Where Do You Connect an RV Water Filter?

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Where Do You Connect an RV Water Filter?

You finally bought that water filter for your RV, but where should you connect it?

Do you put it on the exterior spout? How about after the hose and before the RV? You can even install one directly before each individual interior faucet. The options are plenty.

RV water filters can go a long way toward your peace of mind, and we’ll help you figure out the right location for you to place yours.

Let’s jump in!

What is a Water Filter?

A water filter removes impurities from the water using a fine physical barrier, a chemical process, or a biological process. Minerals, chemicals, and even biological particles can be removed through a filter. An RV water filter isn’t necessarily just for RVs, but it’s able to be installed “in-line” with your water hose.

Why You Want a Filter

If you’re staying in RV parks, you might think you don’t need a water filter. However, many parks use well water, and even city water in certain areas can contain excess chlorine or be “hard.”

By that, we mean full of minerals such as lime that can cause buildup in your hose and pipes. This eventually causes enough damage to create leaks or even broken pipes.

rv water filter
Say goodbye to plastic water bottles while on the road! An RV water filter gives you clean water and helps you save the planet at the same time.

An RV water filter is also much more environmentally responsible than bottled water, especially since recycling isn’t often available in RV parks. Even though most require you to replace the filters every so often, you’re still keeping a large amount of plastic out of the landfills.

In fact, you’ll only need to change your filter every three to twelve months, depending on the type you get.

Compared to purchasing RO (Reverse Osmosis) purified water, having a water filter is much more convenient. No more lugging multiple, large water containers to and from the store. In addition, you’ll get that storage space back for more important things like clothes or camera gear.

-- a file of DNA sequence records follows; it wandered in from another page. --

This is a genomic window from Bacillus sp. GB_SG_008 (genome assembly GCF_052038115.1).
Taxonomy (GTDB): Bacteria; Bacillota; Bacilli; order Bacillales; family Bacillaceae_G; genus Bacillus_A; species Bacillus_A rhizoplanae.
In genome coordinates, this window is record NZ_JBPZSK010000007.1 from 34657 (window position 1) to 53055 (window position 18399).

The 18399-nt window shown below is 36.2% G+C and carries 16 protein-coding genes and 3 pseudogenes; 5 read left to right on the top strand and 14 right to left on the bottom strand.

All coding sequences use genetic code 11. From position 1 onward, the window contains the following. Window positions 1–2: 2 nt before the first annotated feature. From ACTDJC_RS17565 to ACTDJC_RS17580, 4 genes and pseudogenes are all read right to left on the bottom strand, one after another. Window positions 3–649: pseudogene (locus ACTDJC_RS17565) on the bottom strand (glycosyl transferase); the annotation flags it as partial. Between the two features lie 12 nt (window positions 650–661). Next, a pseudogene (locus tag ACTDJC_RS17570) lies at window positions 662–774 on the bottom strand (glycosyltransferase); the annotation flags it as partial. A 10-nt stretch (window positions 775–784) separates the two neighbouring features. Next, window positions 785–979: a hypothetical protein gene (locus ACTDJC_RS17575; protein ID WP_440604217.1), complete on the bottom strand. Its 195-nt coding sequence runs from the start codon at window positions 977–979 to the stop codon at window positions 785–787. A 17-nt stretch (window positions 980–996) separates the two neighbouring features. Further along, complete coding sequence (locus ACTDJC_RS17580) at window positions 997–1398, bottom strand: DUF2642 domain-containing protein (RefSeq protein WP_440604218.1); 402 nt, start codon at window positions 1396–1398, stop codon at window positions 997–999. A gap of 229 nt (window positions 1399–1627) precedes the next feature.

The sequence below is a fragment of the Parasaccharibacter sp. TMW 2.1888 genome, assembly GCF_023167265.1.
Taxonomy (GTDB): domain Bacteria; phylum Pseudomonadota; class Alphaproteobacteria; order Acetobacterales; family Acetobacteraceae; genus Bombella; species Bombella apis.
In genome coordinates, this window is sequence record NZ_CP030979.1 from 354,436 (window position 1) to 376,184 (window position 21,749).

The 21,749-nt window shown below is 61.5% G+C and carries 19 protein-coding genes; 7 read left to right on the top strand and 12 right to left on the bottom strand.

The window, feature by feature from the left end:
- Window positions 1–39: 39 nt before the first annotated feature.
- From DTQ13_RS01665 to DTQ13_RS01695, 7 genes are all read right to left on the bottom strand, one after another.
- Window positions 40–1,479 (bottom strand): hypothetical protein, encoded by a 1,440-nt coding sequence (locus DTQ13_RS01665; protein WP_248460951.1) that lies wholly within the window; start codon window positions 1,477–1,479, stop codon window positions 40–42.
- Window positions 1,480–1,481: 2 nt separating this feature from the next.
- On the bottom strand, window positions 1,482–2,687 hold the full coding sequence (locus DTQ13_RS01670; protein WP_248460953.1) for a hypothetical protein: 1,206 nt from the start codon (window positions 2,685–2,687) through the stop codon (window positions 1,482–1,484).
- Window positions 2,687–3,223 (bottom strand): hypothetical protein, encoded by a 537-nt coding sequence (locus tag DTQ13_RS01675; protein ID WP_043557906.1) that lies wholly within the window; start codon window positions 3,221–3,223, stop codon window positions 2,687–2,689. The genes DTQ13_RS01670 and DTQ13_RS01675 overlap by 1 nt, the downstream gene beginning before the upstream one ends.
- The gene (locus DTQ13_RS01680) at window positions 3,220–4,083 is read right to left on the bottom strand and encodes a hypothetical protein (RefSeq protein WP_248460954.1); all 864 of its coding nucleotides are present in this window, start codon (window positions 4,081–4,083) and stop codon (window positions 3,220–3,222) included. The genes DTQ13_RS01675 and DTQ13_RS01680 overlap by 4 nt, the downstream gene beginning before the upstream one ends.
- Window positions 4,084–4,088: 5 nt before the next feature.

Types of Water Filters

Water filters come in various styles.

A sediment filter is a basic type suggested to protect your pipes and fixtures from hard water and grit. It’s typically a physical barrier that acts as a sieve to remove larger particles.

rv water filter
RV water filters provide a physical barrier between you and minerals, chemicals and particles.

Pro Tip: We searched for the best RV water filters for you. Learn more about RV Water Filters: Good, Better & Best.

Carbon filters, also known as activated charcoal, improve the taste and smell of your RV’s water. Its biggest benefit is that it gets rid of chlorine. But it can also remove mercury, lead, and other harmful heavy metals. Countertop filters, such as Brita and Pur, contain carbon.

Ceramic filters, or “biofilters,” are excellent at removing bacteria, giardia cysts, and protozoa. However, these aren’t the best at removing chemicals like chlorine, so ensure the one you’re buying has a carbon filter too or add the carbon filter before the ceramic.

Reverse Osmosis forces the water through a membrane to remove many chemicals such as arsenic, fluoride, and nitrates. However, it doesn’t remove chlorine, so most of these also include a carbon filter.

We suggest that whatever filter you purchase has a sediment filter, so the remaining filters don’t have to work as hard and won’t get filled up quickly. If it doesn’t contain one itself, purchase one to put between it and the water source.

rv water filter
Enjoy fresh water from anywhere with an RV water filter.

Pro Tip: Keeping your RV fresh water tank clean is the first step to quality drinking water while on the road. Here is How to Clean Your RV Fresh Water Tank.

Where to Place Your RV Water Filter

Professionals and common sense suggest placing your RV water filter as close to the water source as possible. This way, you’ll have less contamination and buildup in your hose and pipes.

As we mentioned above, if you have multiple filters, place the larger particle filter closer to the source. For example, place a carbon/sediment filter and a ceramic filter, so the water goes through the carbon/sediment filter first.

Do you use a water filter in your RV? If so, tell us what kind you’re using and where you have it set up.

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1 comment

  1. I’m in an employee RV Park in Yellowstone. I have an outside filter at the connector, after a short hose from the source, and another in my fridge for my drinking water and ice. Though our water is treated, rumor has it that there’s arsenic (which occurs naturally…it’s not runoff from an old mining operation). I just can’t stand the way treated water tastes.

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